In the mid-’70s, Seattle’s art scene was built on a perfect storm of a terrible economy, cheap rents and a swell of homegrown artists who didn’t leave town after graduating high school. The euphoria of suburban homeownership had most people in its grip, leaving downtown and Capitol Hill rich in empty storefronts and residences. A four-bedroom Victorian on 13th and Pine cost $250 a month. An artist studio in the Pike/Pine corridor—engulfed in auto shops and fraternal lodges—cost around 25 bucks a month. Focke rented a makeshift studio in a basement on the same block as the Comet, which she shared with a musician, a sculptor and a handful of other artists.

Rooted on Capitol Hill, Focke had her eye on the East Coast and the new crop of alternative, artist-run spaces like the Kitchen, founded in New York in 1971. These unconventional places filled the gap between institutional and commercial venues for artists and championed newborn genres like video art, performance and installation. By the end of 1973, with the help of local arts patron and collector Anne Gerber and artists Bert Garner, Ken Leback and Jerry Jensen, Focke devised a plan for an artist-run space of their own. With a loan from her father (who offered his children modest sums to help purchase their first homes) and money from her job at the Arts Commission (which eventually became the Office of Arts & Culture), Focke rented out the storefront at 1525 10th Avenue and planned her first exhibit.

And/or opened on April 21, 1974—the 12th anniversary of the Space Needle. Called The Space Needle Collection of the Seattle Souvenir Service, the inaugural exhibit displayed approximately 380 Space Needle-inspired artworks and souvenirs. A six-foot-tall Space Needle made of fruits and vegetables loomed at the reception.

The programming that followed at and/or defied categorization. Focke and the small band of staffers built out a space to accommodate artist workshops and lectures, along with an electronic music studio and equipment for video and film production. The central gallery hosted monthly exhibits of work that didn’t have a home anywhere else in Seattle: conceptual pieces, correspondence-generated work, installations (called “environmental art” at the time) and, of course, video.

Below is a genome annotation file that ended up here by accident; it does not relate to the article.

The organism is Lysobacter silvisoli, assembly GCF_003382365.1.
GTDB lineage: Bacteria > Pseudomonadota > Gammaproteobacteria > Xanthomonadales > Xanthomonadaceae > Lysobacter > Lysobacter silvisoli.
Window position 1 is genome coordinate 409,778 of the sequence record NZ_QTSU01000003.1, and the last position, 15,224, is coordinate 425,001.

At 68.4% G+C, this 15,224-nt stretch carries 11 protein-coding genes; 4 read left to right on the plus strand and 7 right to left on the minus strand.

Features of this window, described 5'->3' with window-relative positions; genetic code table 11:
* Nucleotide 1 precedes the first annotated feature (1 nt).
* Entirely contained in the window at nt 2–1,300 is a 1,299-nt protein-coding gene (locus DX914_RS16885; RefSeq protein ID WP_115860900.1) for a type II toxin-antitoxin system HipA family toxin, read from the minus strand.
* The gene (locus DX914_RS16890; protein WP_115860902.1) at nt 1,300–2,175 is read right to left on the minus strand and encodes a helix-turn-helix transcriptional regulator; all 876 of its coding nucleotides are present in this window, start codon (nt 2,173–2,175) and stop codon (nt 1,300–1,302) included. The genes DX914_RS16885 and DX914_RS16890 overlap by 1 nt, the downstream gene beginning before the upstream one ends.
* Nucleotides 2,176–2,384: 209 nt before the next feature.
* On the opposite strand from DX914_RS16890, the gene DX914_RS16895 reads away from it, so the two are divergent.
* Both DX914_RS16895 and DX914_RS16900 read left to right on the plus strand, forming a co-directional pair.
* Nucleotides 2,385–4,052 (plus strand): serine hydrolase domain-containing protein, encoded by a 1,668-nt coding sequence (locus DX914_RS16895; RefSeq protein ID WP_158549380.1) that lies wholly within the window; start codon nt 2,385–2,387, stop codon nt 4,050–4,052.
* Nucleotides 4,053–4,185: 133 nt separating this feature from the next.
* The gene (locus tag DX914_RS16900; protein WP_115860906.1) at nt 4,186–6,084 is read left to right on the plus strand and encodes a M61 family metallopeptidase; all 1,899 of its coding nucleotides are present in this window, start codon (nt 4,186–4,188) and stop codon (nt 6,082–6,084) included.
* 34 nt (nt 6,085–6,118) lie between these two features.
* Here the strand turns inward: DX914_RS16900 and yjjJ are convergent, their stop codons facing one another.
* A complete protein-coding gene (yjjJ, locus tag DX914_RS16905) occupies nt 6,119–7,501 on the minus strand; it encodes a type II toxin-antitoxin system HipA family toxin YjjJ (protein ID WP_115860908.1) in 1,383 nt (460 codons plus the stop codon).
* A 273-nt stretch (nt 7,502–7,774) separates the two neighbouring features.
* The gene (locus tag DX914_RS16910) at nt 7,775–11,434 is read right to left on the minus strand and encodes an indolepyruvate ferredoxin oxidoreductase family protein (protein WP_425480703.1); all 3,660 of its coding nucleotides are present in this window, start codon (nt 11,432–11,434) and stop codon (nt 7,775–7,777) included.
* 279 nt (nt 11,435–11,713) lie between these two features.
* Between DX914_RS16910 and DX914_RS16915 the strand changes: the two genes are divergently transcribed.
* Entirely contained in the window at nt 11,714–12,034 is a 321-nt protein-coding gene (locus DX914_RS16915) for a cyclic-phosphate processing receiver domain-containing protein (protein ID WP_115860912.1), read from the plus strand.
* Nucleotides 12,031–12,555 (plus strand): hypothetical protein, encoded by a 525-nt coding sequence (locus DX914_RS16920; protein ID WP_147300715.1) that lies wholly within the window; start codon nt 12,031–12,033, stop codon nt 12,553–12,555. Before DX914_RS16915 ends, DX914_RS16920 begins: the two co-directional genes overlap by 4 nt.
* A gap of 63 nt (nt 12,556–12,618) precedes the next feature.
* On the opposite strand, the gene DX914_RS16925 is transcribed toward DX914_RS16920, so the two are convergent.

A year into its existence, and/or caught the eye of David Ryan, assistant director of the National Endowment for the Arts’ museum program, who was visiting Seattle from D.C. After Ryan insisted Focke apply for NEA funding, and/or received $10,000, which Focke put to use flying in artists from around the world.

“At that time, the international art scene was tiny and accessible,” Niemi says. “You used to be able to buy this booklet called Art Diary that had the phone numbers and addresses of artists. Famous artists. You can still get it, but you don’t get Jeff Koons’ cell phone number. In those days you did. You could just send a letter to someone and they would most likely respond.”

Visiting artists crashed on Focke’s couch for the night, then performed in the gallery to an audience of 50 or so people, or maybe 10. Laurie Anderson, not yet widely known, performed to a small handful of insatiable regulars, most of whom would relocate to the Comet in the wee hours of the night. Fluxus founder George Maciunas and Marcia Tucker, the Whitney curator who was about to launch New York’s New Museum of Contemporary Art, gathered around pitchers of beer with Focke and Niemi and the and/or faithful. For a moment, the international art world converged at 1525 10th Avenue.

Niemi recalls the night Charlemagne Palestine, a contemporary of Philip Glass and Steve Reich known for minimalist, droning piano compositions, filled the gallery with his slow-building wall of sound.

“Palestine had a deal with the Bösendorfer piano company that anywhere in the world when he played, they would arrange for an Imperial Bösendorfer , which has 97 keys, to be there for him,” Niemi says. “So some local piano company delivered a Bösendorfer to and/or and Palestine decorated it with his stuffed animals and a glass of cognac, lit up a kretek [clove cigarette] and proceeded to play Strumming Music for 45 minutes. Only a few people in the whole world have ever had that experience, but that sort of thing happened at and/or all the time.”